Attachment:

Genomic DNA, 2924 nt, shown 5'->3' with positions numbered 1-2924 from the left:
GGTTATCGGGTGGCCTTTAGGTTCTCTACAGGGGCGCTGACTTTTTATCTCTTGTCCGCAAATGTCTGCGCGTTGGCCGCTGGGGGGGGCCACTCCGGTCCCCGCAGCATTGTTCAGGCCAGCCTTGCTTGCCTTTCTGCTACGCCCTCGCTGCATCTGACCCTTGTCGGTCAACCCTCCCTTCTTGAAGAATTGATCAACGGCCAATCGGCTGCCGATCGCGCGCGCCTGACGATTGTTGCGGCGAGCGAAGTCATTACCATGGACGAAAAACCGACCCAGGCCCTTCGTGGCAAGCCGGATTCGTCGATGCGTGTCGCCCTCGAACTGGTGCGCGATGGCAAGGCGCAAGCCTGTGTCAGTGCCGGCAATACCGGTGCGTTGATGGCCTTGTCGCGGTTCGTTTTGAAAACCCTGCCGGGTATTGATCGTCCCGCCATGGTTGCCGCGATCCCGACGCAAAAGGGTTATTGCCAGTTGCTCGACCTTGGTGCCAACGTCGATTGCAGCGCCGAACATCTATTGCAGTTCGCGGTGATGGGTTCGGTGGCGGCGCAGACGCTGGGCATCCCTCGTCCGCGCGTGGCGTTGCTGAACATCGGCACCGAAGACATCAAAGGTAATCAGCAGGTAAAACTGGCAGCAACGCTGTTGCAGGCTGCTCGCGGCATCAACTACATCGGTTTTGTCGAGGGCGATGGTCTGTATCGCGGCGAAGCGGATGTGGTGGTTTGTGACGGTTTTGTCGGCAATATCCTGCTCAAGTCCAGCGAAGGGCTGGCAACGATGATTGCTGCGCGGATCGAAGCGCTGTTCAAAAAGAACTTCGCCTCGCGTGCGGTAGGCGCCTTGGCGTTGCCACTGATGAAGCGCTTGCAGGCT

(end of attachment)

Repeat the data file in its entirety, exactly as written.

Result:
Genomic DNA, 2924 nt, shown 5'->3' with positions numbered 1-2924 from the left:
GGTTATCGGGTGGCCTTTAGGTTCTCTACAGGGGCGCTGACTTTTTATCTCTTGTCCGCAAATGTCTGCGCGTTGGCCGCTGGGGGGGGCCACTCCGGTCCCCGCAGCATTGTTCAGGCCAGCCTTGCTTGCCTTTCTGCTACGCCCTCGCTGCATCTGACCCTTGTCGGTCAACCCTCCCTTCTTGAAGAATTGATCAACGGCCAATCGGCTGCCGATCGCGCGCGCCTGACGATTGTTGCGGCGAGCGAAGTCATTACCATGGACGAAAAACCGACCCAGGCCCTTCGTGGCAAGCCGGATTCGTCGATGCGTGTCGCCCTCGAACTGGTGCGCGATGGCAAGGCGCAAGCCTGTGTCAGTGCCGGCAATACCGGTGCGTTGATGGCCTTGTCGCGGTTCGTTTTGAAAACCCTGCCGGGTATTGATCGTCCCGCCATGGTTGCCGCGATCCCGACGCAAAAGGGTTATTGCCAGTTGCTCGACCTTGGTGCCAACGTCGATTGCAGCGCCGAACATCTATTGCAGTTCGCGGTGATGGGTTCGGTGGCGGCGCAGACGCTGGGCATCCCTCGTCCGCGCGTGGCGTTGCTGAACATCGGCACCGAAGACATCAAAGGTAATCAGCAGGTAAAACTGGCAGCAACGCTGTTGCAGGCTGCTCGCGGCATCAACTACATCGGTTTTGTCGAGGGCGATGGTCTGTATCGCGGCGAAGCGGATGTGGTGGTTTGTGACGGTTTTGTCGGCAATATCCTGCTCAAGTCCAGCGAAGGGCTGGCAACGATGATTGCTGCGCGGATCGAAGCGCTGTTCAAAAAGAACTTCGCCTCGCGTGCGGTAGGCGCCTTGGCGTTGCCACTGATGAAGCGCTTGCAGGCT